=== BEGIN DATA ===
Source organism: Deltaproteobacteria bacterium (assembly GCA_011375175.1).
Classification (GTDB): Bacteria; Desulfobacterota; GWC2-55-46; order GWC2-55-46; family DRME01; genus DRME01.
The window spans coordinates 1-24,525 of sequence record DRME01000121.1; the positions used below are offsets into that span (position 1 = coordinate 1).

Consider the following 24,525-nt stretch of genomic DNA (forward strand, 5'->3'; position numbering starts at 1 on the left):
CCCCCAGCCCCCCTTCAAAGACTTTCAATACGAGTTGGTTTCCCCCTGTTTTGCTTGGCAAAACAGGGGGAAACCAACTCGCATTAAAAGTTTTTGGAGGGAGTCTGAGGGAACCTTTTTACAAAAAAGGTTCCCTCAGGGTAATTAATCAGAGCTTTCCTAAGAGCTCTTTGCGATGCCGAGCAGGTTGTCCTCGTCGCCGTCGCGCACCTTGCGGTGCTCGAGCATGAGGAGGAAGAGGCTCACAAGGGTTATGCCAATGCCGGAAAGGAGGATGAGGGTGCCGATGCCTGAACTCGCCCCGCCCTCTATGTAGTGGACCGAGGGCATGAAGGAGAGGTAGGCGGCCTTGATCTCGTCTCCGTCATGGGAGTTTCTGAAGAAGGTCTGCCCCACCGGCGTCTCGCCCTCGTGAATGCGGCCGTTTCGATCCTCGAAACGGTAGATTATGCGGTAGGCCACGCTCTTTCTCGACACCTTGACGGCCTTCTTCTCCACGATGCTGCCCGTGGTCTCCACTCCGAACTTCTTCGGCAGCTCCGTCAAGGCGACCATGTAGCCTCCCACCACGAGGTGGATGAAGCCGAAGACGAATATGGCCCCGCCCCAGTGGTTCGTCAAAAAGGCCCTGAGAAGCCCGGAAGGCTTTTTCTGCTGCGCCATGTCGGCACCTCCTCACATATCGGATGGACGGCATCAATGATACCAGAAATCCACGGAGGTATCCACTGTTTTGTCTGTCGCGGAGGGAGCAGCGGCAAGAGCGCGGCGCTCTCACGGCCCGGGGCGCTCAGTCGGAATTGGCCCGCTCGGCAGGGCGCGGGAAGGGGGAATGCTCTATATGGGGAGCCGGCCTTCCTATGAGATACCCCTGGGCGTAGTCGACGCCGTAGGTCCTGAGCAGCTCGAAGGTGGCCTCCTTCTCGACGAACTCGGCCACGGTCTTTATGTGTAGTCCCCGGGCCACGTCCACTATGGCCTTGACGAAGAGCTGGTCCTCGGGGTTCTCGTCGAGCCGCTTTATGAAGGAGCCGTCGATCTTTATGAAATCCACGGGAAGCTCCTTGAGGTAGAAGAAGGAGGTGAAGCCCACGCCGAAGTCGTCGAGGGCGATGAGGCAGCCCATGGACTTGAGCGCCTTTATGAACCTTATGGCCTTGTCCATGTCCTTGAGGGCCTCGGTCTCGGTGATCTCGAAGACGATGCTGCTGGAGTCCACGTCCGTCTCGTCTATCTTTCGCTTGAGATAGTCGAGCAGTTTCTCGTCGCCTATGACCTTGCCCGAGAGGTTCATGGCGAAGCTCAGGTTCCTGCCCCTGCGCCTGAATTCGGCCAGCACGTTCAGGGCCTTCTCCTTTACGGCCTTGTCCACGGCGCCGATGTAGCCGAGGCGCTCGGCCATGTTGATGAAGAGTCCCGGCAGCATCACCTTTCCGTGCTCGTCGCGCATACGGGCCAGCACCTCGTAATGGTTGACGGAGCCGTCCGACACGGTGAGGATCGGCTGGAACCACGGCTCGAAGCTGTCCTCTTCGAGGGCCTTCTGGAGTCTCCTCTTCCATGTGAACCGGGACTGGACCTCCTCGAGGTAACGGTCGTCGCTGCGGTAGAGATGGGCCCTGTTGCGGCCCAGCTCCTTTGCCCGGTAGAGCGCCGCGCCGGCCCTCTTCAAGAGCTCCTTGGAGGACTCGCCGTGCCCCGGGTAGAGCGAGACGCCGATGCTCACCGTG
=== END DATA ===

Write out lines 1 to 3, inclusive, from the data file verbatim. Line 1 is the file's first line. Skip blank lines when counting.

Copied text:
Source organism: Deltaproteobacteria bacterium (assembly GCA_011375175.1).
Classification (GTDB): Bacteria; Desulfobacterota; GWC2-55-46; order GWC2-55-46; family DRME01; genus DRME01.
The window spans coordinates 1-24,525 of sequence record DRME01000121.1; the positions used below are offsets into that span (position 1 = coordinate 1).